Meet the helpdesk heroes
Our three charity partners provide an essential service to Join Dementia Research, manning a telephone helpline, to answer any questions about the service and to help people register.
Thousands of people register through the helpdesks every year and often have a variety of different questions about dementia research and dementia in general.
We spoke to Catherine McKeever, Research Information Officer at Alzheimer’s Research UK, and Catherine James, Helpline Supervisor at Alzheimer’s Society to find out more about their roles and the important work that they do on behalf of Join Dementia Research.
Can you tell us a little about your role on the helpdesk and what the role entails?
Catherine McKeever (CM): My role at Alzheimer’s Research UK lies within the Science Communications Team. The majority of my time is spent answering enquiries on our Dementia Research Infoline. On this line, we take calls from people wanting general information about dementia, others who have questions about dementia research and those who would like to find out how to get involved in dementia research studies. Through this service we help to support Join Dementia Research, providing a voice at the end of the phone for people who would like to register this way, or have any questions about the registration process.
Catherine James (CJ): As the Helpline Supervisor for Join Dementia Research at Alzheimer’s Society, I work with a team of volunteers to provide telephone support to people interested to know more about and/or to register with Join Dementia Research. I deal with all the initial enquiries that come through our National Dementia Helpline or via direct referrals from our Dementia Support Workers and Memory Clinics. I also screen all online registrations for people registering with memory problems and arrange for the helpline volunteers to make follow up calls to those whose diagnosis is unclear or where it is deemed further information may enhance their study matches.
What are the most commonly asked questions that callers have for you?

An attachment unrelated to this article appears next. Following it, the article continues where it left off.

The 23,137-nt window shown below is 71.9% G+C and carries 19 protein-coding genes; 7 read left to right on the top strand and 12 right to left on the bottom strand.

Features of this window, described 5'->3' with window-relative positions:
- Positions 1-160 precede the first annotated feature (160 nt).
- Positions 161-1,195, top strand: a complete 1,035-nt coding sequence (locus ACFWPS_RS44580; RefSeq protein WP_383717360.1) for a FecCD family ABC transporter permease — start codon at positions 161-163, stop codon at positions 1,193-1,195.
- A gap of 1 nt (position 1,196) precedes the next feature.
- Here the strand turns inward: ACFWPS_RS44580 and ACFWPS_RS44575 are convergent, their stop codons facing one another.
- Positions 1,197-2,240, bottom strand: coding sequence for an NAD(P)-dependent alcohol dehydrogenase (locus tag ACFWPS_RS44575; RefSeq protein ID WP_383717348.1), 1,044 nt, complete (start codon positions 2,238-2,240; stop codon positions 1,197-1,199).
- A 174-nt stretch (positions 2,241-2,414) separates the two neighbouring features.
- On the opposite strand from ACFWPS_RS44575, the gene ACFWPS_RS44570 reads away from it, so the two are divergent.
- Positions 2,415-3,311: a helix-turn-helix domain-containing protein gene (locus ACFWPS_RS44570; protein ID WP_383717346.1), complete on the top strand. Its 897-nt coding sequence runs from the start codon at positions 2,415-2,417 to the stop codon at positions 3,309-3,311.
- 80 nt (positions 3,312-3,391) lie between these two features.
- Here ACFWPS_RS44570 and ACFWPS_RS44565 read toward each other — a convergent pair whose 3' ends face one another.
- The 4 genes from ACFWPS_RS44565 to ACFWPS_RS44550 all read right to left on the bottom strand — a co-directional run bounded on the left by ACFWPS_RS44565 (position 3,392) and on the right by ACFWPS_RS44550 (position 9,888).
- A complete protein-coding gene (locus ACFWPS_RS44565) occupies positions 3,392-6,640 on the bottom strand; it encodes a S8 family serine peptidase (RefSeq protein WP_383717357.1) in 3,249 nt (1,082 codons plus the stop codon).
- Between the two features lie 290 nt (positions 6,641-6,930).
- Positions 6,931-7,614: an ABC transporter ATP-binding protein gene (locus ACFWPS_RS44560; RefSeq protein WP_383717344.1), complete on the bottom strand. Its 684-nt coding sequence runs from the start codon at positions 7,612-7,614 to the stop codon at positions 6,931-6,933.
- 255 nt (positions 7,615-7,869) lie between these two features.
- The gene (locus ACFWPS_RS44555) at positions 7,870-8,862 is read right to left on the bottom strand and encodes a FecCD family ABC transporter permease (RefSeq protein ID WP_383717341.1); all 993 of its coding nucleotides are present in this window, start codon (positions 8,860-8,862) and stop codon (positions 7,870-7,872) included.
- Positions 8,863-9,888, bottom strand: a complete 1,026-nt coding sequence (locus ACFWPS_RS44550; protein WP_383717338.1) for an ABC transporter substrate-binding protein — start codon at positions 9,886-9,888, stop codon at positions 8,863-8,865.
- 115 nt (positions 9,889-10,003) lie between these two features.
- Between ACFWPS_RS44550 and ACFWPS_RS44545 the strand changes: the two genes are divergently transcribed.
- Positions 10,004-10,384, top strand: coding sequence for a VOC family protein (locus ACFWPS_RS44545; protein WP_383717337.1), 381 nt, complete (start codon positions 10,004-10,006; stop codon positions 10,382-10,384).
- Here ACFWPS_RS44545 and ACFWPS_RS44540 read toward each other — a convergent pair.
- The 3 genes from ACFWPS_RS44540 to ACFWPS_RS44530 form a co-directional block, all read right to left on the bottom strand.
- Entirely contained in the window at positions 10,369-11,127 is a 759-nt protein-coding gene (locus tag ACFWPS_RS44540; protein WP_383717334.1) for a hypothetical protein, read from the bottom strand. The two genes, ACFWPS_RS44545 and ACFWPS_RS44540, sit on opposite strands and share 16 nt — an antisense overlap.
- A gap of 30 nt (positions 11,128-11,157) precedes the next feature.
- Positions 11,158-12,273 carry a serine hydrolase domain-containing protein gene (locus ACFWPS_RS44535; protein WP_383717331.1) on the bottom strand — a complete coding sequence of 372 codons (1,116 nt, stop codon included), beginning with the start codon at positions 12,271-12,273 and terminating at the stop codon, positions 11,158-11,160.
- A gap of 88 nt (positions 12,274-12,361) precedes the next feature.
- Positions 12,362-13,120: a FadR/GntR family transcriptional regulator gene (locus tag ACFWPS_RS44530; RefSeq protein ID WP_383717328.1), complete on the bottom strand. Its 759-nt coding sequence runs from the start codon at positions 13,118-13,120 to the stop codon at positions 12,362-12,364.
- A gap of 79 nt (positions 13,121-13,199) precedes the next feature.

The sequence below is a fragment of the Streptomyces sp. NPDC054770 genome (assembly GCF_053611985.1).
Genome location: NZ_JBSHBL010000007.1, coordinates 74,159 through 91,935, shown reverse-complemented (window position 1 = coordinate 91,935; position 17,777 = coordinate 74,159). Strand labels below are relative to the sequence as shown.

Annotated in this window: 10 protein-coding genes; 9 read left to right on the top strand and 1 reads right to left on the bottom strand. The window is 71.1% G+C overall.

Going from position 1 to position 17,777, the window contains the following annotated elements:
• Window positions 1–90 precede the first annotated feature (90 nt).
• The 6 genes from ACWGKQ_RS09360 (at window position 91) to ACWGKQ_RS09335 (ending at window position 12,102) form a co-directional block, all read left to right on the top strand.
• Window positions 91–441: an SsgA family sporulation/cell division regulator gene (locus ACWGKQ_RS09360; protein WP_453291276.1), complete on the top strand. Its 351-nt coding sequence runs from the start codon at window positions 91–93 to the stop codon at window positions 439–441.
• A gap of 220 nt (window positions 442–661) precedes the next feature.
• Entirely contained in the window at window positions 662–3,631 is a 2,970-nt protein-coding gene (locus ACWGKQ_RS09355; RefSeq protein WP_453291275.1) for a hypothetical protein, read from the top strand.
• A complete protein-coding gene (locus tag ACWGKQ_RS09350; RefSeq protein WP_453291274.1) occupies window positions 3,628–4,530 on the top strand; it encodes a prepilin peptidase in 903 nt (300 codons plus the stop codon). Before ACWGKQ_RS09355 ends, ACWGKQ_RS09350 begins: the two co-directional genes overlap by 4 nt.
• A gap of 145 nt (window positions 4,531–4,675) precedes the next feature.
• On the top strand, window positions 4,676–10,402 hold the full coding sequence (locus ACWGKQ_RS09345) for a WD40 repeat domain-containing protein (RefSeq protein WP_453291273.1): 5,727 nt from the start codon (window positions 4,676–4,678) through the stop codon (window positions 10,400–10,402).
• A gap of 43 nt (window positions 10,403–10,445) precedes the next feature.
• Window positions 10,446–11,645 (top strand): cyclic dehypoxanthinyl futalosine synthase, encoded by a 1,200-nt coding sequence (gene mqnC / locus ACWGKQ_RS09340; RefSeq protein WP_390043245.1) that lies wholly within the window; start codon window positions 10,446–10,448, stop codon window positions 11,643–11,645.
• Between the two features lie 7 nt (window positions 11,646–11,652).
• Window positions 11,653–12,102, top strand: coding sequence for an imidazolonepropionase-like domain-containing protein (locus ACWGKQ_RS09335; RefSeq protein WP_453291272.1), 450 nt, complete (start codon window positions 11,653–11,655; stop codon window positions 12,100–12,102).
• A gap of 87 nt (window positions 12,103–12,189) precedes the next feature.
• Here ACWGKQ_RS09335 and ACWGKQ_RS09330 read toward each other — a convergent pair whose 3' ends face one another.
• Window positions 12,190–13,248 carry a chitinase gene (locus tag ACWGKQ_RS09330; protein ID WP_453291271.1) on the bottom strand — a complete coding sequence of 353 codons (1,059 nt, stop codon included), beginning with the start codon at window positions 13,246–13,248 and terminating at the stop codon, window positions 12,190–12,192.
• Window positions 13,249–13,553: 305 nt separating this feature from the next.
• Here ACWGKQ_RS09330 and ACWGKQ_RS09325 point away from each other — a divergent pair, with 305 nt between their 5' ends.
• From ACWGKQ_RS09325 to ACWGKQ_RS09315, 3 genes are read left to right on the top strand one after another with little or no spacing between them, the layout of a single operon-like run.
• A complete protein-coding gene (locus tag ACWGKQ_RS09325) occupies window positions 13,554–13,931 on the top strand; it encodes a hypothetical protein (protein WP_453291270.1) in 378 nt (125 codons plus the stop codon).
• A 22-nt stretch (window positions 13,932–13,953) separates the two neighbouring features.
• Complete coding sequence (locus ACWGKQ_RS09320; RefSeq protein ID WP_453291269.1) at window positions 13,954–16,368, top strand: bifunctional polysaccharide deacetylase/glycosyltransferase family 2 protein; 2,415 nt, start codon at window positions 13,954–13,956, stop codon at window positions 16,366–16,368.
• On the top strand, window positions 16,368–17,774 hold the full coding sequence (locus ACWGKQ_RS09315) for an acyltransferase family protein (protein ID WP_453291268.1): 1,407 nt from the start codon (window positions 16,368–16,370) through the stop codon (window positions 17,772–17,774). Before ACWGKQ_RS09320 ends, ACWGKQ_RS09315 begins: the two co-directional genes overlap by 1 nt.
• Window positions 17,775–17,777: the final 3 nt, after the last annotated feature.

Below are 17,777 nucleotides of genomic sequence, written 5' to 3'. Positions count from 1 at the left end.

CM: One of the most common things we are asked by the public is how they can get the latest “breakthrough” treatments. We often get these calls following media activity, when a particular headline spikes someone’s interest in finding out more about new developments in the field of dementia research.
CJ: We are often asked ‘What does the research involve?’ Many callers think all research is about drug trials and we are able to explain about the different types of research and reassure people by letting them know that they are not committing themselves to anything and would only agree to take part in a study that feels right for them.
CM: When people’s family members has been affected by dementia, they often ask if there is a genetic test that they can take. The answer to this is that dementia is likely to be caused by a combination of risk factors including our age and lifestyle. Our genetic make-up may also play a part if we carry some risk genes. Genetic tests for risk genes are not available on the NHS as most of the genes discovered so far only have a relatively small effect on risk and people with them still won’t necessarily develop dementia. Equally, people without them can still develop the condition, so such a test would not be useful.
CM: Lots of people who have a connection to dementia also get in contact with us hoping that there is something they can do to help bring us closer to a treatment for dementia, and the answer is yes. Research is happening all across the UK and anyone over 18 can register to take part, so if you know of anyone who would like to take part but is wondering if they can, give them the green light to go ahead and get in touch with us!